“To me this was more valuable than anything money could buy.”
Jane Doyle, from Belfast, Northern Ireland, writes about her family's trip to Nepal with the Kathmandu 2015 Christmas HOPE Youth Corps.
"This is the story of my family trip with HOPE Worldwide to Kathmandu, Nepal at Christmas 2015. Our family consists of my husband Daniel, our two girls Hannah (15) and Sian(13), and our son Rory(10).
Even though we had wanted to go on one of these HOPE worldwide trips for a few years, when God opened the door for our family to serve in Kathmandu, the reality of it brought up fears in me, and challenges that only faith in God could overcome.
First of all, I am ashamed to say that I was tempted to think about what else we could spend the money on, if we did not go on the trip. I could feel a pull on my heart to want to use the money to serve our own needs rather than on traveling to help the poor. I knew that this would be empty and unsatisfying. It was really a decision for us to trust God, when he said that "whoever refreshes others will be refreshed". Personally, I didn't go this trip because I loved the poor, but because I wanted to learn to have a compassionate heart like Jesus towards those in need, and it was important for my husband and I to help our children with this also. To me this was more valuable than anything money could buy.
A large challenge for us was that our two daughters were incredibly unhappy about missing Christmas at home, and didn't want to go. It was a real challenge for us to trust God, and have the faith to make this decision for them, not knowing how they would respond to the trip. As a mum, I also had fears that the kids could get sick going to a third world country.
A month before we went to Kathmandu we decided as a family to do a ten mile sponsored swim to raise money to help support HWW's work in Kathmandu. This was so encouraging to see how generous people were, and see people's hearts to want to support the work in Nepal. God helped us to raise approximately £3000, which is more than we could have asked or imagined. I had the complete blessing of helping use some of the money that people gave us to help meet needs in Kathmandu. So many people are still in temporary accommodation since the earthquake eight months ago. They live in small corrugated tin huts, and the temperatures are very low at night in winter. We bought blankets and had the blessing of distributing them to these people. We discovered later on that night that 26 people died in another area due to the cold. I didn't realise how desperately they needed these blankets until I heard that news.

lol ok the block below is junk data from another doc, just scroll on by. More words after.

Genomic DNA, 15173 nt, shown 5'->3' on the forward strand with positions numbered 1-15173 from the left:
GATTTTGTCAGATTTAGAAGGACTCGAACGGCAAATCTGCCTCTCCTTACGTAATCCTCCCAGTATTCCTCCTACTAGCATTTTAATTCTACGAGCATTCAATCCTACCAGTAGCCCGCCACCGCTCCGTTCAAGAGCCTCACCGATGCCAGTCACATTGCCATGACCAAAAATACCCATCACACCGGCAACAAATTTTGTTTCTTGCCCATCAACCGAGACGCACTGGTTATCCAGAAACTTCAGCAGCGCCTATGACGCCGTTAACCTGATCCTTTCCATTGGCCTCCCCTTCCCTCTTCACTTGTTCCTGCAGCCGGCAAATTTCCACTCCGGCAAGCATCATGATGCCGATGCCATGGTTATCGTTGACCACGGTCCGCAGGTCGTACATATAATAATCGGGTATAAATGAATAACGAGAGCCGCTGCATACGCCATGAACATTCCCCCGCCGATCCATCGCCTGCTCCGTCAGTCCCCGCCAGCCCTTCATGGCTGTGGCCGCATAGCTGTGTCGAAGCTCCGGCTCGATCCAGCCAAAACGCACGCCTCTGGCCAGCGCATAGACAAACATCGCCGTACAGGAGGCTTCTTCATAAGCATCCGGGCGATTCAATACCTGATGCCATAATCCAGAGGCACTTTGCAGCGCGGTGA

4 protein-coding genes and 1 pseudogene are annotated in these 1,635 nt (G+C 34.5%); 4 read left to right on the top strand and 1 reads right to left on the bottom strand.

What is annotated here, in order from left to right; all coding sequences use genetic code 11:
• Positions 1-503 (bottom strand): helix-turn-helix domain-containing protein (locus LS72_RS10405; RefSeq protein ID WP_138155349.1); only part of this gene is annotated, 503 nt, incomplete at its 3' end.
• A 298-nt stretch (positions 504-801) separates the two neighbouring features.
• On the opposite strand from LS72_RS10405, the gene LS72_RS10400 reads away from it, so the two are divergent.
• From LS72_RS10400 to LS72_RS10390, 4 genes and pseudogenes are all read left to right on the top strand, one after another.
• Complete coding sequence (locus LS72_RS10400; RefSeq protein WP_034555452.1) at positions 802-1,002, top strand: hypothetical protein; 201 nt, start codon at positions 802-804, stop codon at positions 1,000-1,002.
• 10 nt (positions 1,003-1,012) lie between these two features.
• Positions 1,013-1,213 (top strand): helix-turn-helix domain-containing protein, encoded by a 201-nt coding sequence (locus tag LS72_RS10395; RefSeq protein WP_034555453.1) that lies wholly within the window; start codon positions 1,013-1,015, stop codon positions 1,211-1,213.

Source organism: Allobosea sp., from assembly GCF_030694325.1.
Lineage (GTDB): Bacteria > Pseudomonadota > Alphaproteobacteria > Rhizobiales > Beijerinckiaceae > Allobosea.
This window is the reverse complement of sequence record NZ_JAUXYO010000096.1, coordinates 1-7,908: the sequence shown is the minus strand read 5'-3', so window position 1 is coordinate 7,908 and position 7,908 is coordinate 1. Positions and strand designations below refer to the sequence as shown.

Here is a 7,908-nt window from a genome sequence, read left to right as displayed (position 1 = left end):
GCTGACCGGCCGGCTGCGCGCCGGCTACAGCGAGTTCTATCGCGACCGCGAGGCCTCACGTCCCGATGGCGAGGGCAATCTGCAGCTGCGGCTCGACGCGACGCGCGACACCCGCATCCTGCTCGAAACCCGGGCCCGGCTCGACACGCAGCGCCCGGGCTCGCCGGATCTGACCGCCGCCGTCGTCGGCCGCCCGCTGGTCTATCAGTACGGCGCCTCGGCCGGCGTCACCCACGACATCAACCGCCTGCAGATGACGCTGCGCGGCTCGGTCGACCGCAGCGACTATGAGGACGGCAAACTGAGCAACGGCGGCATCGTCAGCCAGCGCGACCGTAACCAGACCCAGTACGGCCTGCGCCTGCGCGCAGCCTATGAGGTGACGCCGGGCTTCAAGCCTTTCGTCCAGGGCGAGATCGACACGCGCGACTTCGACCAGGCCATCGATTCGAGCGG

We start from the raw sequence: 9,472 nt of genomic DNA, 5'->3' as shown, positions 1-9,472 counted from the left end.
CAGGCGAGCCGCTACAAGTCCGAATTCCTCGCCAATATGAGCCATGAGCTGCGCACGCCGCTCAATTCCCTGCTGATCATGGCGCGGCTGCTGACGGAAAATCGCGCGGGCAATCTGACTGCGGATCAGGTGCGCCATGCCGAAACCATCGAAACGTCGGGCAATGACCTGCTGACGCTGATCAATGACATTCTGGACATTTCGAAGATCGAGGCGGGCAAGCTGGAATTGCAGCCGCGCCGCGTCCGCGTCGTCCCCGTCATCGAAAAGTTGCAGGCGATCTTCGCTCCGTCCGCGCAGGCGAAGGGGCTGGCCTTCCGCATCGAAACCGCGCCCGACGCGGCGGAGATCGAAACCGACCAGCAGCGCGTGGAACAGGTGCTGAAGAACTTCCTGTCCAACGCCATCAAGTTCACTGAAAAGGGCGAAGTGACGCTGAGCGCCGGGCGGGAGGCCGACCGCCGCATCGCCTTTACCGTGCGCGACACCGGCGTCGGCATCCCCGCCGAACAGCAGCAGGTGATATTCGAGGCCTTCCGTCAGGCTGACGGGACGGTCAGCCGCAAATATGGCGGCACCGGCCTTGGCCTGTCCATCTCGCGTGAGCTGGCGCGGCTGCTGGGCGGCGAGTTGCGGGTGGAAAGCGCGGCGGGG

We were also able to buy and distribute school jumpers and other uniform to kids in the school that needed them. We bought badly needed classroom equipment, and a freezer for the school. It was great to be able to let people know how their money had been used. True to his word, where Jesus said, "Let your light shine before others, that they may see your good deeds and glorify your father in heaven", I heard God's name being praised simply by stepping out in faith to do these good deeds that he had orchestrated in advance. All of this inspired, encouraged and built our faith. Raising money raised awareness of our trip, and opened so many doors to us sharing our faith. It inspired me to see what an impact deciding to love and help the poor had.
As a family in Nepal we helped take classes in the school while the teachers received training from one of our volunteers. I had a lot of concerns about what I would be able to give, and how I could help, and I knew that if I was feeling this way that my children would be feeling it more. Again, through stepping out in faith God used us. My girls loved teaching the nursery children who had an insatiable appetite for high fives and hugs. They also helped me to teach the tin whistle, to make bracelets out of loom bands, and play lots of games. All of these things were out of our comfort zone, but the whole experience helped us to grow in our confidence in God to step out in faith, and allow God to worry about the details. They were victories for our kids and us.
My husband helped to build an extra room in the school and in the afternoons taught 14 year olds to build web sites. The power cuts which are just part of daily life in Kathmandu sometimes caused obstacles which they managed to find ways around. These things also helped us to appreciate the things that we take for granted in the UK.
Our Christmas day was so special, as we helped organize a party for the children from the school. It really struck my 10 year old son that the children were so grateful and excited for the small presents that we gave each of them. Also, my children were impacted at how happy the school kids were with a lot less and by the warmth and welcome that the children gave them every day. It definitely made me think that it is the poor that are the blessed ones rather than us, with all our material possessions, which I think a lot of the time only make us more dissatisfied and greedy. In Luke it talks about how God fills the hungry with good things, but has sent the rich away empty. Seeing the joy of these people helped me understand this.